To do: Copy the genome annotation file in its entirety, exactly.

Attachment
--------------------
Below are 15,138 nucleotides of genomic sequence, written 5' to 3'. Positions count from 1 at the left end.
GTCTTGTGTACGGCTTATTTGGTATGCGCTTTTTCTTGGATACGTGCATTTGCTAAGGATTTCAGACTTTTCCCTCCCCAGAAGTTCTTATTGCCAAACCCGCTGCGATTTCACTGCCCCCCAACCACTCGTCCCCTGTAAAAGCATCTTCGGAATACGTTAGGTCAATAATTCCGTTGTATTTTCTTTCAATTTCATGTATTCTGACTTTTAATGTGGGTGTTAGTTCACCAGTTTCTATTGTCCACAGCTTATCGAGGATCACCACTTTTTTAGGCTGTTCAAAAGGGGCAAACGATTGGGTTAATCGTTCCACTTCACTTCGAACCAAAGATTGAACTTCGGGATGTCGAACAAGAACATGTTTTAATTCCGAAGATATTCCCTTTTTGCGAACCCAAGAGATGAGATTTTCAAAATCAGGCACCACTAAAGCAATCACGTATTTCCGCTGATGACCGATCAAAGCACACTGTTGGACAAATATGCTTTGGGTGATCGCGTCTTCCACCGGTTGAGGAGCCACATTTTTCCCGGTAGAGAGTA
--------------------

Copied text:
Below are 15,138 nucleotides of genomic sequence, written 5' to 3'. Positions count from 1 at the left end.
GTCTTGTGTACGGCTTATTTGGTATGCGCTTTTTCTTGGATACGTGCATTTGCTAAGGATTTCAGACTTTTCCCTCCCCAGAAGTTCTTATTGCCAAACCCGCTGCGATTTCACTGCCCCCCAACCACTCGTCCCCTGTAAAAGCATCTTCGGAATACGTTAGGTCAATAATTCCGTTGTATTTTCTTTCAATTTCATGTATTCTGACTTTTAATGTGGGTGTTAGTTCACCAGTTTCTATTGTCCACAGCTTATCGAGGATCACCACTTTTTTAGGCTGTTCAAAAGGGGCAAACGATTGGGTTAATCGTTCCACTTCACTTCGAACCAAAGATTGAACTTCGGGATGTCGAACAAGAACATGTTTTAATTCCGAAGATATTCCCTTTTTGCGAACCCAAGAGATGAGATTTTCAAAATCAGGCACCACTAAAGCAATCACGTATTTCCGCTGATGACCGATCAAAGCACACTGTTGGACAAATATGCTTTGGGTGATCGCGTCTTCCACCGGTTGAGGAGCCACATTTTTCCCGGTAGAGAGTA